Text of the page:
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Celery is a Hardy/Half hardy biennial. Sow the tiny seed early indoors
and transfer the plants out in spring. Slow growing at first.
They are tolerant of a light frost. They can be over-wintered with
protection such as mulching or earth mounding or may be root cellared.
They will produce small flowers in small umbellate clusters and copious
seed which are easily gathered. Celery is insect pollinated and
so varieties of stalk and herb celeries will cross unless isolated.
Celery prefers moist, organic rich soils. Here at Flanders
Bay Farm we have grown many of the older varieties from Europe and have
even managed to overwinter them in the field without much of a
problem. We don't pay particular attention to blanching and don't
attempt to grow the tall and tender celery stalks that one finds in the
supermarket; instead, we leave them alone for the most part and
harvest the leaves to either chop up into salads or add to soups
(available fresh from the garden most of the year) and the celery seed
that is a great flavor enhancer on it's own.
We continue to work with a blend of
modern and heirloom types from many sources to select for mild, sweet
flavor and vigor under our cultural practices. Even if your cultural practices do not allow you to
produce tall celery stalks, use your plants as a source of celery seed,
aromatic leaves and minced stems for texture and flavor.
<>Carrot (Daucus carota) Hardy biennial. Sow in the spring in the
open ground. Tolerant of frosts. Roots can be harvested and root
cellared for replanting and seed crops or left in the ground and
mulched depending on climate. Insect pollinated. Easily crosses with
wild carrot (D. carota) which will reduce root quality.
There are so many kinds of carrots: white ones, round ones,
finger sized, stump rooted, red, orange, yellow and purple ones, very
sweet and not so sweet. Those used in Europe for soup and livestock
feed, those in Japan for pickling and then those that are great for
fresh eating and snacking. If you are growing carrots for seed make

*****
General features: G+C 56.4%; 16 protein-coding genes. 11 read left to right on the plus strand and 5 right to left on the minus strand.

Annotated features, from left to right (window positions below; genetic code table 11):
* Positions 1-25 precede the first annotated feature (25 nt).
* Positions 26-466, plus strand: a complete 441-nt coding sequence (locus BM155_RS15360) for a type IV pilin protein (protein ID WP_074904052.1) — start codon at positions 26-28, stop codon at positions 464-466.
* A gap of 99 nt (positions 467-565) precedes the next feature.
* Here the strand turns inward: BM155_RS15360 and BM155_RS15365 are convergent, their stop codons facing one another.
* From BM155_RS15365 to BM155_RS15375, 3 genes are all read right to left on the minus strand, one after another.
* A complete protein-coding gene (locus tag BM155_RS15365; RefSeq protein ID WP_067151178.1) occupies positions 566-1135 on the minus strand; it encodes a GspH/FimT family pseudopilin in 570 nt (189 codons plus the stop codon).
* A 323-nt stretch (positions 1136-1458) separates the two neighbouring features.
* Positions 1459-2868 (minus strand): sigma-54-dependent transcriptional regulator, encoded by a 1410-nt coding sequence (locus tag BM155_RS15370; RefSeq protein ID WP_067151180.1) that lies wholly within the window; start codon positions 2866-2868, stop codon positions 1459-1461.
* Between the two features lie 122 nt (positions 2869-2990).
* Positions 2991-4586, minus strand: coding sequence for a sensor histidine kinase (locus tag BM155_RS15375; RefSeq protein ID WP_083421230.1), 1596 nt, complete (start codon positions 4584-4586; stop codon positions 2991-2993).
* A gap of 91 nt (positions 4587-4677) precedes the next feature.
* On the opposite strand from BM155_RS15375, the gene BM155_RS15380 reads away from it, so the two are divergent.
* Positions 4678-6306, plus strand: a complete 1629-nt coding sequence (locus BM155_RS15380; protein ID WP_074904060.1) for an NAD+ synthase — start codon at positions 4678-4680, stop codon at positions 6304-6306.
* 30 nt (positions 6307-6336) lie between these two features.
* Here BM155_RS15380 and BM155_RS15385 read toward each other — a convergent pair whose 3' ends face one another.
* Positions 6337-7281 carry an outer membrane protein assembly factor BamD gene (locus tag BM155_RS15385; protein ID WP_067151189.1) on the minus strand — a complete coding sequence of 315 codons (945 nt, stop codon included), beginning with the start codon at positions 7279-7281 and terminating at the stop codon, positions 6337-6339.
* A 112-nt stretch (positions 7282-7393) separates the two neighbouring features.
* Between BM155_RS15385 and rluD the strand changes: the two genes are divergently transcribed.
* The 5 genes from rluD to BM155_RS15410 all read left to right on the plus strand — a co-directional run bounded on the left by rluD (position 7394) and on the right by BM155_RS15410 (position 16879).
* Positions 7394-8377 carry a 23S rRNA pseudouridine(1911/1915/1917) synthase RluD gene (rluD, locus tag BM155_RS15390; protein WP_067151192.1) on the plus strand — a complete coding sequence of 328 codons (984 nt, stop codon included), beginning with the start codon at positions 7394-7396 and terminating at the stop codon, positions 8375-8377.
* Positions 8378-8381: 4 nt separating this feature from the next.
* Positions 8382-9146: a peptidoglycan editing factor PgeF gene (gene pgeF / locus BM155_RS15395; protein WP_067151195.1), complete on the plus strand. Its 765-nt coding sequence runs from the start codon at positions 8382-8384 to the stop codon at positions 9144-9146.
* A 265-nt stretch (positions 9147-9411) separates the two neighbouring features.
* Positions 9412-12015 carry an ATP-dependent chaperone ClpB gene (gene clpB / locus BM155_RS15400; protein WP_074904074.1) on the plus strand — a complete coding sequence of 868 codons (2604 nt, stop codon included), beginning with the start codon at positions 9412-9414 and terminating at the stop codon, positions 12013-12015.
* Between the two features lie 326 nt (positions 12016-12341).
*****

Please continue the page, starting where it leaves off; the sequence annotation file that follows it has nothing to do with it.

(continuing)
sure that you start with a carrot that you really enjoy growing and
which does well for you on your soil and in your climate.
Producing seed is a two year process. The first year concentrate
on raising your crop for food. At the harvest, select a few of your
very best roots and store over the winter at a temperature just above
freezing. Depending on where you live that may mean back in the ground
under a heavy mulch, in a damp cold cellar in sand or peat or in the
vegetable bin of your refrigerator wrapped in a damp towel.
White carrots from a late fall planting overwintered in the root
Plant the selected roots in early spring when the ground thaws.
The carrots will produce Queen Annes Lace (wild carrot) type flowers in
July and in late summer, an ample seed crop.
White Flowers of Carrots put on a great garden show once wintered over.
Many kinds of insect pollinators will visit the flowers,
some are known to roam over large distances and may bring pollen from
wild carrot which can introduce characteristics that you don't want
into your seed crop. Make sure your garden fence isn't bordered by
Queen Anne's Lace. Also carrot varieties will cross with one another
with ease so unless you want to experiment with developing a new carrot
variety, plant only one kind.
The plant family that carrot belongs to is Apiaceae. A characteristic
of the group is the particular mass of tiny flowers that it produces
know as an umbel. Note how the little flower stalks radiate out from
the larger ones. When the seeds begin to form, the umbel will fold
inward and it becomes a kind of protective home for the seeds until
they turn brown and dry. Watch carefully so that you don't loose the
seeds as they ripen or when near-ripe, you can pull the plants up by
the root and cover the upper stalks with a loose paper bag, and lay the